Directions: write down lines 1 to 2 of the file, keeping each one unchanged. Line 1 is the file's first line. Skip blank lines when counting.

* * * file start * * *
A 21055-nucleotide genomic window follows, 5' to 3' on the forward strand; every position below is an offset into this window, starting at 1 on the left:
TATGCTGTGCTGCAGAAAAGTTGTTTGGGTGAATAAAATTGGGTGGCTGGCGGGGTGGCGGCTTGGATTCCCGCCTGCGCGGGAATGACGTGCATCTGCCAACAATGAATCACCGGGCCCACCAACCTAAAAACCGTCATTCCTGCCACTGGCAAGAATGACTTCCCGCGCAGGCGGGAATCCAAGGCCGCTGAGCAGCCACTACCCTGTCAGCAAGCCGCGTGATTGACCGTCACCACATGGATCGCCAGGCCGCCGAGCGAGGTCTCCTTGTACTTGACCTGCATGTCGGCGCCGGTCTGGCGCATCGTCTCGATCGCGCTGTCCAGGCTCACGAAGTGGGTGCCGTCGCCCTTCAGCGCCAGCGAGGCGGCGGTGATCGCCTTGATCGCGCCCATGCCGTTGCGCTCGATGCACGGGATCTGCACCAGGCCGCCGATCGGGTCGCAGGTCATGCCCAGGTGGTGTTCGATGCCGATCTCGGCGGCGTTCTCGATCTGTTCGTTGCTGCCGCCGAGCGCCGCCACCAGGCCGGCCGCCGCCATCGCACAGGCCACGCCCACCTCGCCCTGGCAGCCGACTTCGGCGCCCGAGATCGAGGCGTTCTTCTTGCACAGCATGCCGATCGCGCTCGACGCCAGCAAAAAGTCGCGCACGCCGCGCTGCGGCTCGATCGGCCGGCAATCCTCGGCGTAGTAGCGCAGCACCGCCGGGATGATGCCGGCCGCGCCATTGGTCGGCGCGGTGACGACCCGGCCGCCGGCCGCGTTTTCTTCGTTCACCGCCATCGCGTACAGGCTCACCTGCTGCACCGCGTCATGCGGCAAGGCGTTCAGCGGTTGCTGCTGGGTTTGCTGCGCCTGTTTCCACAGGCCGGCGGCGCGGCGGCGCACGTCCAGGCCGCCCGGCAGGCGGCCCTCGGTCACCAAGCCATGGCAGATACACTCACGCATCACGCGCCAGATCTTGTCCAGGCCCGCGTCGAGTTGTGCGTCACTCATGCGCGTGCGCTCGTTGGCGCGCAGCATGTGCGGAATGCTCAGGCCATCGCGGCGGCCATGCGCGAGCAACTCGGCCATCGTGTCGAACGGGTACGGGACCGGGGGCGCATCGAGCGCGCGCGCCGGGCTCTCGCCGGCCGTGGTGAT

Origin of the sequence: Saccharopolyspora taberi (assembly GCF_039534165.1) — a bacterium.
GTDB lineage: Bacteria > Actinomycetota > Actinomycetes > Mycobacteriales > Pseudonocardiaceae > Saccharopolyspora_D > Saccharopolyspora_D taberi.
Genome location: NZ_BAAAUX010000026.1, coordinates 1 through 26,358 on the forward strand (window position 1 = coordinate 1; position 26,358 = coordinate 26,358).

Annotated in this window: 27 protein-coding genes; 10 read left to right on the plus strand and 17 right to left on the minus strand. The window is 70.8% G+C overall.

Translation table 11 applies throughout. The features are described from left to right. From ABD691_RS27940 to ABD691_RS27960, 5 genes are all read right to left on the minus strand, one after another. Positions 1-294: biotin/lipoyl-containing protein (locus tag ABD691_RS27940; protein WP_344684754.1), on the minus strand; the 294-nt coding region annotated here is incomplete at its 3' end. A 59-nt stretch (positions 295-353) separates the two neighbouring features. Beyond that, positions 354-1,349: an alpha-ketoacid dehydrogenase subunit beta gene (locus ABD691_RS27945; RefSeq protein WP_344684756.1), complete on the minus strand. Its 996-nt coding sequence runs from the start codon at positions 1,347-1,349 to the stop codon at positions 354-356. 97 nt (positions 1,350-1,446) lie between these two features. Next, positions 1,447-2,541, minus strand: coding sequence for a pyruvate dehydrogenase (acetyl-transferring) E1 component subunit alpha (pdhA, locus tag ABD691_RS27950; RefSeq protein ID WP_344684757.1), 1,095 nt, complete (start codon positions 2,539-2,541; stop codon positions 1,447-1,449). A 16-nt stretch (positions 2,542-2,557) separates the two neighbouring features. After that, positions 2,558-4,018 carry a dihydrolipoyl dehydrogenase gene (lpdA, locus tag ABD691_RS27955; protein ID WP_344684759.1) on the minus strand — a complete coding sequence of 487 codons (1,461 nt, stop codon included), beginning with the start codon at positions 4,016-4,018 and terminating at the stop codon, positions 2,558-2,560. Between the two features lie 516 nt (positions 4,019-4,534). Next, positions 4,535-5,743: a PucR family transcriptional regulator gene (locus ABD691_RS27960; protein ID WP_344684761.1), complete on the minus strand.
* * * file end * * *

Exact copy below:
A 21055-nucleotide genomic window follows, 5' to 3' on the forward strand; every position below is an offset into this window, starting at 1 on the left:
TATGCTGTGCTGCAGAAAAGTTGTTTGGGTGAATAAAATTGGGTGGCTGGCGGGGTGGCGGCTTGGATTCCCGCCTGCGCGGGAATGACGTGCATCTGCCAACAATGAATCACCGGGCCCACCAACCTAAAAACCGTCATTCCTGCCACTGGCAAGAATGACTTCCCGCGCAGGCGGGAATCCAAGGCCGCTGAGCAGCCACTACCCTGTCAGCAAGCCGCGTGATTGACCGTCACCACATGGATCGCCAGGCCGCCGAGCGAGGTCTCCTTGTACTTGACCTGCATGTCGGCGCCGGTCTGGCGCATCGTCTCGATCGCGCTGTCCAGGCTCACGAAGTGGGTGCCGTCGCCCTTCAGCGCCAGCGAGGCGGCGGTGATCGCCTTGATCGCGCCCATGCCGTTGCGCTCGATGCACGGGATCTGCACCAGGCCGCCGATCGGGTCGCAGGTCATGCCCAGGTGGTGTTCGATGCCGATCTCGGCGGCGTTCTCGATCTGTTCGTTGCTGCCGCCGAGCGCCGCCACCAGGCCGGCCGCCGCCATCGCACAGGCCACGCCCACCTCGCCCTGGCAGCCGACTTCGGCGCCCGAGATCGAGGCGTTCTTCTTGCACAGCATGCCGATCGCGCTCGACGCCAGCAAAAAGTCGCGCACGCCGCGCTGCGGCTCGATCGGCCGGCAATCCTCGGCGTAGTAGCGCAGCACCGCCGGGATGATGCCGGCCGCGCCATTGGTCGGCGCGGTGACGACCCGGCCGCCGGCCGCGTTTTCTTCGTTCACCGCCATCGCGTACAGGCTCACCTGCTGCACCGCGTCATGCGGCAAGGCGTTCAGCGGTTGCTGCTGGGTTTGCTGCGCCTGTTTCCACAGGCCGGCGGCGCGGCGGCGCACGTCCAGGCCGCCCGGCAGGCGGCCCTCGGTCACCAAGCCATGGCAGATACACTCACGCATCACGCGCCAGATCTTGTCCAGGCCCGCGTCGAGTTGTGCGTCACTCATGCGCGTGCGCTCGTTGGCGCGCAGCATGTGCGGAATGCTCAGGCCATCGCGGCGGCCATGCGCGAGCAACTCGGCCATCGTGTCGAACGGGTACGGGACCGGGGGCGCATCGAGCGCGCGCGCCGGGCTCTCGCCGGCCGTGGTGAT